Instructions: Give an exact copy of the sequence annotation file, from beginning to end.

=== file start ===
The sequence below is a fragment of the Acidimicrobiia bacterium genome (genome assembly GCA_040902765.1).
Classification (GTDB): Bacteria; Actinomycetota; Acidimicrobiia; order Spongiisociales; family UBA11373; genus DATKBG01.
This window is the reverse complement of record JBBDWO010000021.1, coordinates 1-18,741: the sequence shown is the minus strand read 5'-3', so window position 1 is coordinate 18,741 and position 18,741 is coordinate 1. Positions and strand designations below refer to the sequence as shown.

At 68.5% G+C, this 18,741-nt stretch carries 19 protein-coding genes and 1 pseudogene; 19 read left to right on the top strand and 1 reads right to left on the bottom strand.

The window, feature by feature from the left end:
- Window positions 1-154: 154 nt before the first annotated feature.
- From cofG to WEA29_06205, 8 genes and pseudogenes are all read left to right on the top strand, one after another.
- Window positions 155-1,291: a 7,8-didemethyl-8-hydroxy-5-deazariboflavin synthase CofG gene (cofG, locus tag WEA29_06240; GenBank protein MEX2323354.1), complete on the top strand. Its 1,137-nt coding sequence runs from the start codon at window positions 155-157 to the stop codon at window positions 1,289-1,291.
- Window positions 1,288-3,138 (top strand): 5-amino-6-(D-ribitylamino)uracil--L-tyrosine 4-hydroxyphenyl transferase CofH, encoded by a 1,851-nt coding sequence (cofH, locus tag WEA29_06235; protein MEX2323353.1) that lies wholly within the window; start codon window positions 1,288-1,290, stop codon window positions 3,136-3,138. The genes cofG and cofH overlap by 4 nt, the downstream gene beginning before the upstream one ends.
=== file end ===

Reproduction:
The sequence below is a fragment of the Acidimicrobiia bacterium genome (genome assembly GCA_040902765.1).
Classification (GTDB): Bacteria; Actinomycetota; Acidimicrobiia; order Spongiisociales; family UBA11373; genus DATKBG01.
This window is the reverse complement of record JBBDWO010000021.1, coordinates 1-18,741: the sequence shown is the minus strand read 5'-3', so window position 1 is coordinate 18,741 and position 18,741 is coordinate 1. Positions and strand designations below refer to the sequence as shown.

At 68.5% G+C, this 18,741-nt stretch carries 19 protein-coding genes and 1 pseudogene; 19 read left to right on the top strand and 1 reads right to left on the bottom strand.

The window, feature by feature from the left end:
- Window positions 1-154: 154 nt before the first annotated feature.
- From cofG to WEA29_06205, 8 genes and pseudogenes are all read left to right on the top strand, one after another.
- Window positions 155-1,291: a 7,8-didemethyl-8-hydroxy-5-deazariboflavin synthase CofG gene (cofG, locus tag WEA29_06240; GenBank protein MEX2323354.1), complete on the top strand. Its 1,137-nt coding sequence runs from the start codon at window positions 155-157 to the stop codon at window positions 1,289-1,291.
- Window positions 1,288-3,138 (top strand): 5-amino-6-(D-ribitylamino)uracil--L-tyrosine 4-hydroxyphenyl transferase CofH, encoded by a 1,851-nt coding sequence (cofH, locus tag WEA29_06235; protein MEX2323353.1) that lies wholly within the window; start codon window positions 1,288-1,290, stop codon window positions 3,136-3,138. The genes cofG and cofH overlap by 4 nt, the downstream gene beginning before the upstream one ends.